It has been 22 years since Curt Warner carried a football, but it was quite a ride.
The 50-year-old who lives in Camas captured two college national championships at Penn State University and enjoyed an eight-year run in the National Football League.
But now the torch has been passed to his son. It is 18-year-old wide receiver Jonathan Warner’s turn to carry the football across the goal line at Penn State and into the future.
The Camas High School senior decided to follow in his father’s footsteps and become a Nittany Lion on Jan. 22, the same day legendary coach Joe Paterno passed away.
“I was there the weekend coach Paterno died. It was very emotional for me and my dad,” Jonathan said. “I heard all the stories and legends behind Penn State. I wanted to go there and write my own story.”
Jonathan penned an impressive final chapter as a receiver for the Papermakers in 2011. He made 48 catches for 715 yards and 10 touchdowns. He also helped Camas reach the state semifinals at the Tacoma Dome for the first time in school history.
“These guys are always going to be my brothers,” Jonathan said. “The team last year paved the road for us to get to the dome, and we did. We had our ups and downs, but we always got back up and encouraged each other to do well on the next play.”
Jonathan formed an unbreakable bond with quarterback Tony Gennaro. Once inside the Tacoma Dome, the two caped crusaders hooked up on a 55-yard touchdown pass.
“We both worked hard in the offseason because we wanted to prove people wrong,” Jonathan said. “I think that was the beginning of it all.”
When Jonathan is asked the question about role models growing up, he points across the table to his father.
“At first I thought he was just my dad, but then I found out about him being this great running back,” Jonathan said. “A lot of people want to compare me to him. It motivated me to be better than him. He wants me to be better than him.”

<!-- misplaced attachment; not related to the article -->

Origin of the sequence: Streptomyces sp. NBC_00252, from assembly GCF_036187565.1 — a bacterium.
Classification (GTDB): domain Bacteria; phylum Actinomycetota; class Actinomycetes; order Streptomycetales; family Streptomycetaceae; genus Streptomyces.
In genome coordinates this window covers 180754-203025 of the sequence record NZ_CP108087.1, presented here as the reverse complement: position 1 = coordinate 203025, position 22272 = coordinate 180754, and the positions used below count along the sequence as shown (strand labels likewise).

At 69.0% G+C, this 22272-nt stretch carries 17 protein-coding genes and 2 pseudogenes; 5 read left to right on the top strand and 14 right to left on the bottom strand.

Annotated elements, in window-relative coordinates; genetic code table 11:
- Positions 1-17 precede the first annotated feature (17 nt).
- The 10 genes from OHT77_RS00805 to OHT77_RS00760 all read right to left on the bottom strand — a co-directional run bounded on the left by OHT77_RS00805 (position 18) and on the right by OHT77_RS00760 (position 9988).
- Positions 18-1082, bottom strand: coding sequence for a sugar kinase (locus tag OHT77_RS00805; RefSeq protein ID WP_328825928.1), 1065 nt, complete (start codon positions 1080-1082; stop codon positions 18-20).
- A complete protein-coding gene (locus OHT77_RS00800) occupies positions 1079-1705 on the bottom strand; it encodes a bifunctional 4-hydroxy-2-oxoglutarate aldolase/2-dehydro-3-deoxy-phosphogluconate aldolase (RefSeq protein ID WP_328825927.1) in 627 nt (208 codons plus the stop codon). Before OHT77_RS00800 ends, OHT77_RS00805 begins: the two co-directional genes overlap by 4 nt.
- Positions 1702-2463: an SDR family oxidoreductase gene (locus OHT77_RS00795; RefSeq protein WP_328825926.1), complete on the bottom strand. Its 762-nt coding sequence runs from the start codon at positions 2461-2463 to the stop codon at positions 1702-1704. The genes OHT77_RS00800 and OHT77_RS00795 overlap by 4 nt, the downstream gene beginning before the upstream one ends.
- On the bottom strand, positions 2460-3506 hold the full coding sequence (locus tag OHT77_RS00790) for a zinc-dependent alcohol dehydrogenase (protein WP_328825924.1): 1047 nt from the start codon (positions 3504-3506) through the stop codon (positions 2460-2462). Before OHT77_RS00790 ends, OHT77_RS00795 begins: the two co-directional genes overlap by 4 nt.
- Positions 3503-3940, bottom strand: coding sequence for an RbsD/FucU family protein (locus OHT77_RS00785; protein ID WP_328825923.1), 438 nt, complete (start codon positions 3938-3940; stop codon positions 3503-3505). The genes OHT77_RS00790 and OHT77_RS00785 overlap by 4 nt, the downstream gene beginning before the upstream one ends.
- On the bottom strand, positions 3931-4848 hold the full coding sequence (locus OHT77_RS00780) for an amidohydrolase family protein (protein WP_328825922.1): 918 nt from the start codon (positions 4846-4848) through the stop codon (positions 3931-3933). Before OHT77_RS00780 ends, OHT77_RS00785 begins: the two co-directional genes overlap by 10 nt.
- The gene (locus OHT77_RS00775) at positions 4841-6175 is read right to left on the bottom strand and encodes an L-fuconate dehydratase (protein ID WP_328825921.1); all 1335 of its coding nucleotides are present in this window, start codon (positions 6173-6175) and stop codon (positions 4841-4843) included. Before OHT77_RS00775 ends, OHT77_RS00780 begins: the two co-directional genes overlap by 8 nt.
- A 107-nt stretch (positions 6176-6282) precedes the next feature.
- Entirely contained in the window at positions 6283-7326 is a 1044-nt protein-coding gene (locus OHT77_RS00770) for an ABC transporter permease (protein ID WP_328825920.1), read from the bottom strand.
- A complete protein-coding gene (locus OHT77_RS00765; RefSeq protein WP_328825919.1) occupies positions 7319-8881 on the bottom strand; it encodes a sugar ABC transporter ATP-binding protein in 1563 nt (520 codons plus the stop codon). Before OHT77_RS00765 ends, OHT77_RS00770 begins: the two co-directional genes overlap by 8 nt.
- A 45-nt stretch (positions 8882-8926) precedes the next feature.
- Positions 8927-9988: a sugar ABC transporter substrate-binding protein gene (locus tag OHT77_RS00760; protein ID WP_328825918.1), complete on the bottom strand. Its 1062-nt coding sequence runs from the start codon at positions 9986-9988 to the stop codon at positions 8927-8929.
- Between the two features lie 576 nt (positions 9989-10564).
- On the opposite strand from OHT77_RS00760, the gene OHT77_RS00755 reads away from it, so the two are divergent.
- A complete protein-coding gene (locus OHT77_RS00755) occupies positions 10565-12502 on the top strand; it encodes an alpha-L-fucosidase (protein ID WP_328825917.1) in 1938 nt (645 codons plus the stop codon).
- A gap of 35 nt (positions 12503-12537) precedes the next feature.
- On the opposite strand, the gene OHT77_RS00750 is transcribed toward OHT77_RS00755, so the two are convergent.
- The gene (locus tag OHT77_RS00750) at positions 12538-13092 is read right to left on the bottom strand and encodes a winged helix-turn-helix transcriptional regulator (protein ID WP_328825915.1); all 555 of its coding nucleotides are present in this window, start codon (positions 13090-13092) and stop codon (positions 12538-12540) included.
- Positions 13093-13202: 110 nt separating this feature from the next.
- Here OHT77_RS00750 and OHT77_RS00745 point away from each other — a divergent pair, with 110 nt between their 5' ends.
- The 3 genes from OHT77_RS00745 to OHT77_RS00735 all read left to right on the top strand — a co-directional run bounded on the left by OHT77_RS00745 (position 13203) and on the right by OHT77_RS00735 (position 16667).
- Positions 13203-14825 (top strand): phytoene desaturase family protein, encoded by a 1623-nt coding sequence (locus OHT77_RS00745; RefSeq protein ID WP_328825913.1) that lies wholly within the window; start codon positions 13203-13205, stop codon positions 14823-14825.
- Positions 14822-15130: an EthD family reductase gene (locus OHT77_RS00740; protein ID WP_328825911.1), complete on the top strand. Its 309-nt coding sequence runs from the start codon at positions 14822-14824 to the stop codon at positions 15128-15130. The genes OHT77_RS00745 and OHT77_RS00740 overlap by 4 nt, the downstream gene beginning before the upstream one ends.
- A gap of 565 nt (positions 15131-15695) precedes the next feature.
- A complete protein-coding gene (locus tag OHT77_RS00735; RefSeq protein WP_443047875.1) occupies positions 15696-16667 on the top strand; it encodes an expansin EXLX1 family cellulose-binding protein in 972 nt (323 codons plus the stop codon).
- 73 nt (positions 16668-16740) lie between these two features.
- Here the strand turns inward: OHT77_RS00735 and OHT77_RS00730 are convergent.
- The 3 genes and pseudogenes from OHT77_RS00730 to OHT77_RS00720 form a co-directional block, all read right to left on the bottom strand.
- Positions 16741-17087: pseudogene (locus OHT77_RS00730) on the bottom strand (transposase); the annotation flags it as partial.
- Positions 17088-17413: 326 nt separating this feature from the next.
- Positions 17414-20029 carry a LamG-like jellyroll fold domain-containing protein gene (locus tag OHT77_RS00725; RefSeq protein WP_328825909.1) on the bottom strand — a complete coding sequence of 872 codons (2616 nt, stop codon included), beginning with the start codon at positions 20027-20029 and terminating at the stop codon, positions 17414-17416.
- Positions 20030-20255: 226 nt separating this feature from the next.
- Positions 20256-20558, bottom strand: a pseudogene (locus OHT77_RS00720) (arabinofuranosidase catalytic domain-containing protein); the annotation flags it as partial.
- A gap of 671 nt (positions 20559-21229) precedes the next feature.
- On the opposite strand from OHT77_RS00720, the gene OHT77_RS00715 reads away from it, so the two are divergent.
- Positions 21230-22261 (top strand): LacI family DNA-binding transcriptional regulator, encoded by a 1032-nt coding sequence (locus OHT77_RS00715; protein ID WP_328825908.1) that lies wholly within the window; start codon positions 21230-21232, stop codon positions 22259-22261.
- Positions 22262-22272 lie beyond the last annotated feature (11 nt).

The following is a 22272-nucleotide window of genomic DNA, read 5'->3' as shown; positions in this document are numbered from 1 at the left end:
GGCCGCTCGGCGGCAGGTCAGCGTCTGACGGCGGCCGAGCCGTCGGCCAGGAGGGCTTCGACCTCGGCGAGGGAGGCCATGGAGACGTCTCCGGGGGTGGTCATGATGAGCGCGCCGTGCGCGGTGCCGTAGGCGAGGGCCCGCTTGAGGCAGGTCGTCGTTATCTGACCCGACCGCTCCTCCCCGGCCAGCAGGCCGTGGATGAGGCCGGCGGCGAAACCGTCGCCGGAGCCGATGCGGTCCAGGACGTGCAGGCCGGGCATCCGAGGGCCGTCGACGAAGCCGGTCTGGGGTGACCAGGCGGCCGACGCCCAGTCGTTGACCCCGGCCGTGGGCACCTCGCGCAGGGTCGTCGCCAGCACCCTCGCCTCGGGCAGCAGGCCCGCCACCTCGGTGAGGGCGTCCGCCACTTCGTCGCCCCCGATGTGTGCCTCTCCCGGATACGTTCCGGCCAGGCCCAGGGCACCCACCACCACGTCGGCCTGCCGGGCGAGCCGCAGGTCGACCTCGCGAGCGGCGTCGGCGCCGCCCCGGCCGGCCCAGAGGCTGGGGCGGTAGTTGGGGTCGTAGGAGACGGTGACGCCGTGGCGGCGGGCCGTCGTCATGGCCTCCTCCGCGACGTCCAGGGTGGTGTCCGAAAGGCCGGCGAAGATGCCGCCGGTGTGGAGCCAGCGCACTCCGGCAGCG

Curt Warner’s football days were long gone before he started raising a family. He and his wife Ana have four children. Jonathan is the oldest, followed by his brothers Austin and Christian, and their little sister Isabella.
“One of the cool things about having kids is they see you for who you are,” Curt said. “They don’t care about any of that other stuff. It had nothing to do with me being a parent. It was my job to raise [Jonathan] as a responsible adult. I think we have done a good job of that. A lot of the credit goes to [Ana].”
The comparisons between father and son will continue now that Jonathan is the next Warner to go to Penn State, but he is ready to become his own man.
“I’m going to continue to work hard in the weight room to become a better athlete,” Jonathan said. “I’m going there with the mind set to be on that football field. I don’t care if I have to be a kicker returner, a runner or go out and catch. Whatever it takes for me to get my hands around that football and help the team.”
Curt is in Jonathan’s corner. First and foremost, he expects his son to get a good education. A football career comes second.
“You want to write your own chapter and your own story, but you are going to have to work at it,” Curt said. “Nothing is going to be given to you. Just because your father went there means nothing.”
Jonathan dreams of playing football in the NFL someday, but getting a college degree is first on his long list of goals in life.
“I’m not going to let anything stand in my way of reaching the highest level possible in this game, but I also know that this isn’t going to last forever,” Jonathan said. “I have to get that degree.”
Turns out, Jonathan has been listening to his father all these years.
“A degree lasts for the rest of your life. The NFL lasts as long as you’re employable,” Curt said. “That’s the reality of it. Enjoy while you can and relish the moment. That’s the best advice I can give him.”